What is a raw file
Photo and video editors have become such a huge part of our lives that finding raw footage on the Internet seems unusual. While it may not be of any value to the average person, to experienced editors, it is like culinary ingredients to a chef. So, what is the definition of raw footage?
Such footage is an uncompressed photo or video material recorded from a camera or other image-capturing device. This format captures as much data as possible from the camera sensor without any modification or compression.
It doesn’t sound as impressive if the shot is not pretty, so why shoot in raw? It’s precisely the fact that working with such footage is not always easy that makes it all the more interesting! Let’s look at what you may encounter during editing.
Raw footage benefits and challenges
Using raw footage in video production can have several reasons and benefits:
- Having more freedom and control during video editing. Changing the color scheme, adjusting contrast, brightness, and other parameters to achieve the desired effect is much easier.
- Raw formats often have higher image quality than compressed ones, which is especially important in professional video production.
- It is easier to retouch raw files, remove their imperfections, and improve image quality.
It is important to note that editing raw footage often requires more time and resources than compressed formats, as well as more powerful processing and storage hardware. Additionally, raw footage requires editors compatible with the format. Often it means having to learn how to work with such editors, and even better, having at least basic knowledge and experience in editing photo and video materials.
How to capture raw video
Shooting in raw requires a camera that supports this recording format. Professional cinema cameras and some advanced DSLRs provide this option. You may also need to select a specific raw format supported by your camera — they vary by manufacturer and model.
If you shoot high-contrast video, the LOG format may be preferable — it’s a special color profile that stretches the dynamic range of an image, preserving more detail in the shadows and highlights. It results in LOG footage having a "flat" image which requires editing.
In some cases and with specific cameras, using both RAW and LOG formats is possible. For example, recording video in RAW format using a log can provide the greatest flexibility for later color and brightness editing.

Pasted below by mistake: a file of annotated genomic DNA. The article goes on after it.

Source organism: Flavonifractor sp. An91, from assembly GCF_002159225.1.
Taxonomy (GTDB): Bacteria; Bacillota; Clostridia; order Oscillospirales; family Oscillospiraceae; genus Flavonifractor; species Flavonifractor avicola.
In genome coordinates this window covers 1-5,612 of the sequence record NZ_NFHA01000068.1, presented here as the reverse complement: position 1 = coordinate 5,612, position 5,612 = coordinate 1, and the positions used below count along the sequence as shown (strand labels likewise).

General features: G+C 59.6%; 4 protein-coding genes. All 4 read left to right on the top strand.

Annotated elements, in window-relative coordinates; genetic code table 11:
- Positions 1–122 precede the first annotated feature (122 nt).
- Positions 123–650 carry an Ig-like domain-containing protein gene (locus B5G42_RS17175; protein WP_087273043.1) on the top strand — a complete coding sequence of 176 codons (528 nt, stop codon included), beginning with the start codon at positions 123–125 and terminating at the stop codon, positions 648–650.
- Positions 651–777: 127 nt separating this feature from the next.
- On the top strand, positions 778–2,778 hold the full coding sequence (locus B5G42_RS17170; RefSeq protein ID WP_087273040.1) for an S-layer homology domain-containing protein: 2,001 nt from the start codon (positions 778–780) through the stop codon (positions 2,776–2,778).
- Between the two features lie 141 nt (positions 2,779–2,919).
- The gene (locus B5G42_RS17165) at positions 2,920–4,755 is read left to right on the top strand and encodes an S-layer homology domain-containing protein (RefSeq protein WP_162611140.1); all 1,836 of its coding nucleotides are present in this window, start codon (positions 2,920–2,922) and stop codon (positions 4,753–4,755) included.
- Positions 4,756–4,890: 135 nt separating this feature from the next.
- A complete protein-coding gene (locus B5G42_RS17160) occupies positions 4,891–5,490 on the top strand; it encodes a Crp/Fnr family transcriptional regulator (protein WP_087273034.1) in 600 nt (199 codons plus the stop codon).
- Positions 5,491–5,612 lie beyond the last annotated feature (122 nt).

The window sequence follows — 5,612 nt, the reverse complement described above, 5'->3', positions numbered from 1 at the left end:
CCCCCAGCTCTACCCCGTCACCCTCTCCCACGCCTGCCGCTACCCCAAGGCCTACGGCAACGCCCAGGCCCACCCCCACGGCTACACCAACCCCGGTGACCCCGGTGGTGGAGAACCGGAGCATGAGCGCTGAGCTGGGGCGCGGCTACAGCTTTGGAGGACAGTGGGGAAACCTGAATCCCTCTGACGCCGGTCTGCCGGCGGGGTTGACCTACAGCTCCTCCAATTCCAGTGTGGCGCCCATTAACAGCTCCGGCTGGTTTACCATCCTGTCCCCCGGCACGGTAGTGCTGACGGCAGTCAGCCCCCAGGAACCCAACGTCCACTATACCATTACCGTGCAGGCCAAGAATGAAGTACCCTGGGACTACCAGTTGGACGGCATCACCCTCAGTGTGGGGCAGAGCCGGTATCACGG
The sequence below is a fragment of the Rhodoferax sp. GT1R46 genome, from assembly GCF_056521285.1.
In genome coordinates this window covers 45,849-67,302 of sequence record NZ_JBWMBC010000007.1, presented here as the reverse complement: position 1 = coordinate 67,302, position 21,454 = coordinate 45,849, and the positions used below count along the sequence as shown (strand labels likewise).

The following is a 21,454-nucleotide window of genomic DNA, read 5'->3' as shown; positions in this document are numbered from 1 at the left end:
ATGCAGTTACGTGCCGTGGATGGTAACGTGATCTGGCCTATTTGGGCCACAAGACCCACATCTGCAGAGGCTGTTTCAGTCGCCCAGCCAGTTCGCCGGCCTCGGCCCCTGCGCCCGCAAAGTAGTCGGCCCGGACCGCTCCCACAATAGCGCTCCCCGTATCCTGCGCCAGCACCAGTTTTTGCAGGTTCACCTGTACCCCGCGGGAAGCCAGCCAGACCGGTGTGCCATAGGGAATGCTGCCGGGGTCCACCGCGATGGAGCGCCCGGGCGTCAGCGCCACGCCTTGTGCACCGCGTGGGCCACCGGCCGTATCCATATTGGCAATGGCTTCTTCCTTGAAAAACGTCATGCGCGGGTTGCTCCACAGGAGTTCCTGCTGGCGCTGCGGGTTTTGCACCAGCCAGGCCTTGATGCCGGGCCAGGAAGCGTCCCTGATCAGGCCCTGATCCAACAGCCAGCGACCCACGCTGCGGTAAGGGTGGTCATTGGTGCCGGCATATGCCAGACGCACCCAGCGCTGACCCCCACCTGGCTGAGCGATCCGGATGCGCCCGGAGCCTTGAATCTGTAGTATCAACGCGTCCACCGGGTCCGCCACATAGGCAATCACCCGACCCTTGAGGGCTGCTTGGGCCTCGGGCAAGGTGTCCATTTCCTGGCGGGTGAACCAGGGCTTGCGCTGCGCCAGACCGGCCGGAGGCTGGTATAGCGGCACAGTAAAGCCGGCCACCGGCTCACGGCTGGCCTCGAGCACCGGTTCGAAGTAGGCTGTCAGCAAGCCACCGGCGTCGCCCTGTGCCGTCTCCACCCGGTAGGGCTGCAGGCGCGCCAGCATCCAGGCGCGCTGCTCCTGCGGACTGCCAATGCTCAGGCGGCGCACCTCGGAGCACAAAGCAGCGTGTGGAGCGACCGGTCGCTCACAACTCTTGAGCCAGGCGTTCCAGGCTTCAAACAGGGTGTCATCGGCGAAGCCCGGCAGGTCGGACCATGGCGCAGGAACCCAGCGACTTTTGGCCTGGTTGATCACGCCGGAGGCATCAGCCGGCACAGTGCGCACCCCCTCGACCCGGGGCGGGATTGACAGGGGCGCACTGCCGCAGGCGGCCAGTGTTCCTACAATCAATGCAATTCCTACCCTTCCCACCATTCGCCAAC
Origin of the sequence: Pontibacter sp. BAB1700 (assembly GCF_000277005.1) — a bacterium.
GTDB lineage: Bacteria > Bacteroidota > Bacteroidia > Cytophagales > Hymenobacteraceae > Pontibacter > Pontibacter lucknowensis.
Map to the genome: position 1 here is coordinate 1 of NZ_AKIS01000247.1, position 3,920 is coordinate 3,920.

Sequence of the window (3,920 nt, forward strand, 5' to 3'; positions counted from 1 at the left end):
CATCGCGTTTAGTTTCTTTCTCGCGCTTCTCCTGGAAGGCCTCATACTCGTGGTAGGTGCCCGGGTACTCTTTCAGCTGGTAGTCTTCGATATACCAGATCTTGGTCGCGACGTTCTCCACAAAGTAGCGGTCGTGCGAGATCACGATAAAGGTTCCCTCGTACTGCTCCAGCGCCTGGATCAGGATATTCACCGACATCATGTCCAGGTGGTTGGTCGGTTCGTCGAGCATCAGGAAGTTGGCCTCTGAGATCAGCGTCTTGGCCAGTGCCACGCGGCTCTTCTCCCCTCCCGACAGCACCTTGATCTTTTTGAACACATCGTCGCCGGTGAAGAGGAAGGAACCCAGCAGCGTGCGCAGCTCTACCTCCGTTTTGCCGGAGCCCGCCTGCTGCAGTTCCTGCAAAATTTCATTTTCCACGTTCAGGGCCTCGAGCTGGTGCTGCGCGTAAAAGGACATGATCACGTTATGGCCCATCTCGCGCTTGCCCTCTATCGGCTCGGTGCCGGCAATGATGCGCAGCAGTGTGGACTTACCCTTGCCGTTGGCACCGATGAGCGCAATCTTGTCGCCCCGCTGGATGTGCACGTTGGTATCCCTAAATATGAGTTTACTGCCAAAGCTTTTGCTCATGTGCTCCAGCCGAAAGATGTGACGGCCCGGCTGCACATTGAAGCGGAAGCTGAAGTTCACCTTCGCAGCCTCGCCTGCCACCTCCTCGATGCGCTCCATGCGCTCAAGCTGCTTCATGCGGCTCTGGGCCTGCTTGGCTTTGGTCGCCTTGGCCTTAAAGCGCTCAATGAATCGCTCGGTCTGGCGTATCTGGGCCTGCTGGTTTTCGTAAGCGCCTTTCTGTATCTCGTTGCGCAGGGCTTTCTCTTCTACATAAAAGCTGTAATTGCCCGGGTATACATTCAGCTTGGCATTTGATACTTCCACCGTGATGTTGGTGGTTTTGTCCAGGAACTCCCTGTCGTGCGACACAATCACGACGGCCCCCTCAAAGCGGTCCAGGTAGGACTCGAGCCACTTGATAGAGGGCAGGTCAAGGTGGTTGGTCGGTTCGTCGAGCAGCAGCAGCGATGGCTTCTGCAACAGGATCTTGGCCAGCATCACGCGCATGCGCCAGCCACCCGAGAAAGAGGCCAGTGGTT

How to edit raw files
Working with raw materials provides great opportunities for creativity and applying any kind of changes. Here are some typical edits that can be made to raw photos and videos:
- Color grading and color correction. It includes adjusting white balance, hue, and saturation to achieve the desired color balance. Changing additional settings also helps improve the visual appearance and style of the scene.
- Exposure correction. Adjusting brightness and contrast is used to balance light and dark areas in a scene.
- Setting image sharpness and adding blur effects as needed, eliminating defects, retouching, and improving scene details.
These and other editing techniques allow editors to do whatever they think of with raw footage. However, it’s important to apply changes wisely to keep the result natural and achieve the project's goals.
What are raw formats?
These formats provide the maximum amount of information about the shot, including color range, brightness, and other characteristics. RAW formats are designed to provide photo and videographers with greater flexibility in post-production editing. Some examples of extensions for raw formats are the following: CR3, DNG, NEF, ORF, RAF, MRW.
Do I need to shoot in raw?
Whether to use a raw footage format depends on the specific needs of the project, video skills, available equipment, time, and the final quality requirements. For professional video productions, using RAW may be preferable, whereas when smaller file sizes and faster processing are important, standard video formats are more practical.
Is it possible for a beginner to edit raw footage?
Such a format can bring some difficulties due to its requirements — having specialized programs, a powerful PC, etc. If projects require high quality, or if a beginner is interested in working with raw footage, they should gradually learn the process, starting with simpler projects, to develop the skills and understanding of how to work with more complex stuff in the future.
Raw footage is the best source of inspiration for an experienced videographer. With their help, they can not only show an image as close to reality as possible but also embellish it in all sorts of ways. However, along with it comes the need to understand well what you are doing and why. Working with raw footage requires experience, good hardware, and compatible software.